Pan’s First Adventure with Lord Faust and Company

Pan never expected to be exiled in the first place! He was strong, or was it brave? and he hadn’t done anything wrong!

On the contrary, Pan had been an exceptionally obedient slave in Stygia, had always loved his life, and was happy serving the Ptelomaes family.  The Ptelomaes were not Stygians but for some reason- a reason unknown to Pan the slave child- were allowed to live among the Stygian Nobility at Luxor.

But the story of Pan’s life as a boy in Stygia must wait until another day! For now, the story is about Pan, living and working at the Worldly Pleasures Tavern, in exile; it is the story of Pan, the free man, who is still a slave boy in attitude, maturity, and spirit.

When the undead began their attack on the Tavern Pan felt terrified until he spotted Lord Faust, standing like a stone wall, confident and ready to defend his Tavern and the people who live their lives bound to his patronage.

So seeing that his master was strong and courageous Pan said to himself, “I will help Lord Faust, I have been practicing my archery every day!”

And then Pan said out loud: “I will help you turn away the minions Lord Faust!”

“Then take your position upon the parapet while I drive away these undead from the porch!”, replied Sir Faust.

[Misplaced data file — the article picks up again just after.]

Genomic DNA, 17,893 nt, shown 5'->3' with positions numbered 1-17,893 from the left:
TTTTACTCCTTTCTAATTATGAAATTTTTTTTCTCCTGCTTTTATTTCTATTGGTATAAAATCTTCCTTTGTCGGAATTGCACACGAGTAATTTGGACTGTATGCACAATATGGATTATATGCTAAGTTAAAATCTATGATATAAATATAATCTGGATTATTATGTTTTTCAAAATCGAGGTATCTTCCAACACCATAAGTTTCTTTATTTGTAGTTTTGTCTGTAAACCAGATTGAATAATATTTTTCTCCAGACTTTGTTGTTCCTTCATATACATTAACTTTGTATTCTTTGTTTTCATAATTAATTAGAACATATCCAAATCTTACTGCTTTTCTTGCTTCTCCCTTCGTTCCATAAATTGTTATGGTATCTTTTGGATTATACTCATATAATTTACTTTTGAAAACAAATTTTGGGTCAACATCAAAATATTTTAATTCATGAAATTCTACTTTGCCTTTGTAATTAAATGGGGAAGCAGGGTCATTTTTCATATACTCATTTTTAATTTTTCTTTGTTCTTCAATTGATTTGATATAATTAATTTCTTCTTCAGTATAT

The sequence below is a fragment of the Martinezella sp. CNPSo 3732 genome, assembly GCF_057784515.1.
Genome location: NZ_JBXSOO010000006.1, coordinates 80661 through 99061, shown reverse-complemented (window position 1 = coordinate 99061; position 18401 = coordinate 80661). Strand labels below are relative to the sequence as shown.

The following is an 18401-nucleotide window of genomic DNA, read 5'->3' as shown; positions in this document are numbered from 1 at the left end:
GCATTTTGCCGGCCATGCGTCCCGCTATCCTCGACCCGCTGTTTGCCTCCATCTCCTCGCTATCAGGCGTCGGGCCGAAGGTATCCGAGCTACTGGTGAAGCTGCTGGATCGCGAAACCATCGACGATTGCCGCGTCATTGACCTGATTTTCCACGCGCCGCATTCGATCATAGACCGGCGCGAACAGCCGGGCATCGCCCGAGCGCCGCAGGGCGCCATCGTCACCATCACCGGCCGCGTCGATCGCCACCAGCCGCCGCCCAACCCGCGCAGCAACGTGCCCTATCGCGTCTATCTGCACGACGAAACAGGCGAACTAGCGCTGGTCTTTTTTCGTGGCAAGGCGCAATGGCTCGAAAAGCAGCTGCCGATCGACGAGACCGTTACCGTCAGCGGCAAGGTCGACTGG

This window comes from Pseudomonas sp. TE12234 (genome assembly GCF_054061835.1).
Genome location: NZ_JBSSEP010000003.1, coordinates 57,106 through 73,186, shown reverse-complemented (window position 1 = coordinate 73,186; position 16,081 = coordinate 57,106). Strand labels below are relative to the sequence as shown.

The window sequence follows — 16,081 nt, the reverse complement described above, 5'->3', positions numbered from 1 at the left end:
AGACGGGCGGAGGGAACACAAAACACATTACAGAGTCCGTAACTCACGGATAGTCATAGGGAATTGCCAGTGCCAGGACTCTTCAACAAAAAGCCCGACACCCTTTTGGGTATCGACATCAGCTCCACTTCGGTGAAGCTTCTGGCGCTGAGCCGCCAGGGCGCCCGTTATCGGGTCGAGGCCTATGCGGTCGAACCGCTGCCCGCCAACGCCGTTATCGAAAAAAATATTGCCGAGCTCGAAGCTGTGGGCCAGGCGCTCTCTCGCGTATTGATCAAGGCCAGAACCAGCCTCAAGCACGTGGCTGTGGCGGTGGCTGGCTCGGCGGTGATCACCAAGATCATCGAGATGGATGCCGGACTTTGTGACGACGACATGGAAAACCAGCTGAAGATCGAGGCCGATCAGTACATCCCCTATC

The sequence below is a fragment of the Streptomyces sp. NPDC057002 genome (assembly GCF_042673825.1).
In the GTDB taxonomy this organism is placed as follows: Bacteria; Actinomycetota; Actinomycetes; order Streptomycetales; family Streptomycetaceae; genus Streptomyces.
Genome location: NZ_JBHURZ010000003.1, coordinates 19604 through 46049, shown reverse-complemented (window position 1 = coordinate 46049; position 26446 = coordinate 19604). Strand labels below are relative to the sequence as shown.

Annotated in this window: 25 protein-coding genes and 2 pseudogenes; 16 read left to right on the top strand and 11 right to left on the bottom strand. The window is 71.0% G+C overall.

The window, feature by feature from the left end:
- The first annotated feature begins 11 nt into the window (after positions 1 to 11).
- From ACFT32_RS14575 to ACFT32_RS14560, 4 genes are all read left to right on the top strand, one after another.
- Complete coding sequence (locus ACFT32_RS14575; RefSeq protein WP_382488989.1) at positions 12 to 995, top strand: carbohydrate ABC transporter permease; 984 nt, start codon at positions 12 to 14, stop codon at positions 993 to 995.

Pan didn’t know very much about Faust, except that he appeared to be was a mighty warrior, and was apparently of Noble birth… though he wasn’t sure about the noble birth part exactly… but Pan always assumed anyone who wasn’t a slave was a noble, “in this way nobody would ever be offended or angry with me”, he reasoned.  But Pan was greatly impressed with the older man, Faust, the man that he now considered his master, even though he was “free”– “whatever that means?” thought Pan

So after hearing Faust command him, Pan ran up and into the keep and then onto the roof of the tavern.  From that vantage point, Pan could fire down at the undead beasts with his bow and help drive the wicked swarm from his, now beloved, tavern home.  Pan fired his arrows over and over again at the minions and only once accidentally hit Faust.

“Damnit boy! Watch your aim!”, yelled Faust as he narrowly, but expertly, blocked the arrow, “Slow down if you need to, do you hear me!”

“Yes sir, sorry sir!”, replied Pan as he tried to obey and fire straighter through his feeling of embarrassment after being chastened.

“No time for feelings,” thought Pan as he said out loud to himself: “I am brave and I am a good shot, and I will not accidentally fire an arrow and hit my Lord Faust!”

Wooossh, thunk, thunk. thunk, woosh!

Pan began again to fire arrows at the undead in a steady motion, and as he focused on his timing and his training, his accuracy began to improve.

“Lord Faust! Lord Faust! they are beginning to withdraw! you have saved us!”, cried out Pan, feeling confident and happy that his home was safe again, if only for a little while.

But Pan did not hear the reply because only a microsecond after he said those words of confidence he was, suddenly and quickly, knocked out and captured. One of the Necromancer’s minions climbed had onto the roof in silence and had then easily overcome the young man… and then slipped away…

(To be continued)

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